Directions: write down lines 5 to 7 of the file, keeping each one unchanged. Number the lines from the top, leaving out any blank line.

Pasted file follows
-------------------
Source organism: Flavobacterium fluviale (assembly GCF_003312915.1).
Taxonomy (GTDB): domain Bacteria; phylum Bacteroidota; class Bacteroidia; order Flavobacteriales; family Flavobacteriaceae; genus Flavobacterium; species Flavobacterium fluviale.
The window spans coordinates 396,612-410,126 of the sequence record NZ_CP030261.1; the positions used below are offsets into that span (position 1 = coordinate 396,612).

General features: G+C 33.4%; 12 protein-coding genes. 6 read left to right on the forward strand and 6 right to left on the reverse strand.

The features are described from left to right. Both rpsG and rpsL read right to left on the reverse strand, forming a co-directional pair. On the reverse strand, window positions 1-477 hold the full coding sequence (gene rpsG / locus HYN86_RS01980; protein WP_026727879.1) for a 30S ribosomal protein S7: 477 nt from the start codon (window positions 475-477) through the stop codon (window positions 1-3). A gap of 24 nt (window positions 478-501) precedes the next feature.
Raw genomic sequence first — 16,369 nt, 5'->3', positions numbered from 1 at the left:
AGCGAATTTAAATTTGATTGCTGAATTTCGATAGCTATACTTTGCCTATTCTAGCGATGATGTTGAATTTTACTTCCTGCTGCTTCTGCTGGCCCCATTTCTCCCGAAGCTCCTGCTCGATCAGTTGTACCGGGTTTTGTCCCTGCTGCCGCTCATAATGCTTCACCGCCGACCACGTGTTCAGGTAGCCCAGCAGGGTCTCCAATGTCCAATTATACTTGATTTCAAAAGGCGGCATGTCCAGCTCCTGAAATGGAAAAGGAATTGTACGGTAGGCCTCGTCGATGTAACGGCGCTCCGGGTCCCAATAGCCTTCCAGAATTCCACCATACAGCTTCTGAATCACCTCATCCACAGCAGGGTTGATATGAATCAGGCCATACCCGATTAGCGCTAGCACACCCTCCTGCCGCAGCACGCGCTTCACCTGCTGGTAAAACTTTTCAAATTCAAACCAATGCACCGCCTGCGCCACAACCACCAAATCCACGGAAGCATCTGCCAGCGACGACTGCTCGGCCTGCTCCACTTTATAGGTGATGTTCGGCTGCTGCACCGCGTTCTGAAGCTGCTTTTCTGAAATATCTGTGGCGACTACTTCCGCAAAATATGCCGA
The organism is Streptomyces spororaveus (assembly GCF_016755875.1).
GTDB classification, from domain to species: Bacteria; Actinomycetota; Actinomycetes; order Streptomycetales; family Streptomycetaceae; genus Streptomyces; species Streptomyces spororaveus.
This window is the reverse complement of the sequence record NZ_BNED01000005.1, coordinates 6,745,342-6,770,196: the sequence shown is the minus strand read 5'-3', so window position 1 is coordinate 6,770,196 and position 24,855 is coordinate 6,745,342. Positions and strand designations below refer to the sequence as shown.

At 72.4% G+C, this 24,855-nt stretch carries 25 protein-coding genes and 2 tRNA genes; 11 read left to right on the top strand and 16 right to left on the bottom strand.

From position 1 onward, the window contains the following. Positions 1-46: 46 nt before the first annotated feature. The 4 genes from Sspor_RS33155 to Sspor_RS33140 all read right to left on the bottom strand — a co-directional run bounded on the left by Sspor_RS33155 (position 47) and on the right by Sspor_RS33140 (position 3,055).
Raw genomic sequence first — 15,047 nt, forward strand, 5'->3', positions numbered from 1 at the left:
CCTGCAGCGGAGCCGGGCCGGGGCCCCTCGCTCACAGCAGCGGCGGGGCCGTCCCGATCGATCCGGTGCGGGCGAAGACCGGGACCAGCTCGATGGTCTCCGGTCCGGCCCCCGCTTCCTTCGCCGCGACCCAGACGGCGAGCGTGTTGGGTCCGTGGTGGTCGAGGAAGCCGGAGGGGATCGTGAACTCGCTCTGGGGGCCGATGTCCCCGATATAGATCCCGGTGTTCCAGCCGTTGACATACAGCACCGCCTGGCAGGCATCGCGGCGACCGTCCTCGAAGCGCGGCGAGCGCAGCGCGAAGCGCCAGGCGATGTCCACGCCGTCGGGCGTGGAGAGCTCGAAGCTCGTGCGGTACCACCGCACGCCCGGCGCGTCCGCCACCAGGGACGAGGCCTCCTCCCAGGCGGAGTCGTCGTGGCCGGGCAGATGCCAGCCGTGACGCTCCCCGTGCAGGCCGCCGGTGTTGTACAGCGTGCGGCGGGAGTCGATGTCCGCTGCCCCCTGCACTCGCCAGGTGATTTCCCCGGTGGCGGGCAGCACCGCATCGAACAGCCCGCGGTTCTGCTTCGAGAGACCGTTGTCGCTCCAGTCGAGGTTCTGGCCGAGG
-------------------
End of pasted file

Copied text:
The features are described from left to right. Both rpsG and rpsL read right to left on the reverse strand, forming a co-directional pair. On the reverse strand, window positions 1-477 hold the full coding sequence (gene rpsG / locus HYN86_RS01980; protein WP_026727879.1) for a 30S ribosomal protein S7: 477 nt from the start codon (window positions 475-477) through the stop codon (window positions 1-3). A gap of 24 nt (window positions 478-501) precedes the next feature.
Raw genomic sequence first — 16,369 nt, 5'->3', positions numbered from 1 at the left:
AGCGAATTTAAATTTGATTGCTGAATTTCGATAGCTATACTTTGCCTATTCTAGCGATGATGTTGAATTTTACTTCCTGCTGCTTCTGCTGGCCCCATTTCTCCCGAAGCTCCTGCTCGATCAGTTGTACCGGGTTTTGTCCCTGCTGCCGCTCATAATGCTTCACCGCCGACCACGTGTTCAGGTAGCCCAGCAGGGTCTCCAATGTCCAATTATACTTGATTTCAAAAGGCGGCATGTCCAGCTCCTGAAATGGAAAAGGAATTGTACGGTAGGCCTCGTCGATGTAACGGCGCTCCGGGTCCCAATAGCCTTCCAGAATTCCACCATACAGCTTCTGAATCACCTCATCCACAGCAGGGTTGATATGAATCAGGCCATACCCGATTAGCGCTAGCACACCCTCCTGCCGCAGCACGCGCTTCACCTGCTGGTAAAACTTTTCAAATTCAAACCAATGCACCGCCTGCGCCACAACCACCAAATCCACGGAAGCATCTGCCAGCGACGACTGCTCGGCCTGCTCCACTTTATAGGTGATGTTCGGCTGCTGCACCGCGTTCTGAAGCTGCTTTTCTGAAATATCTGTGGCGACTACTTCCGCAAAATATGCCGA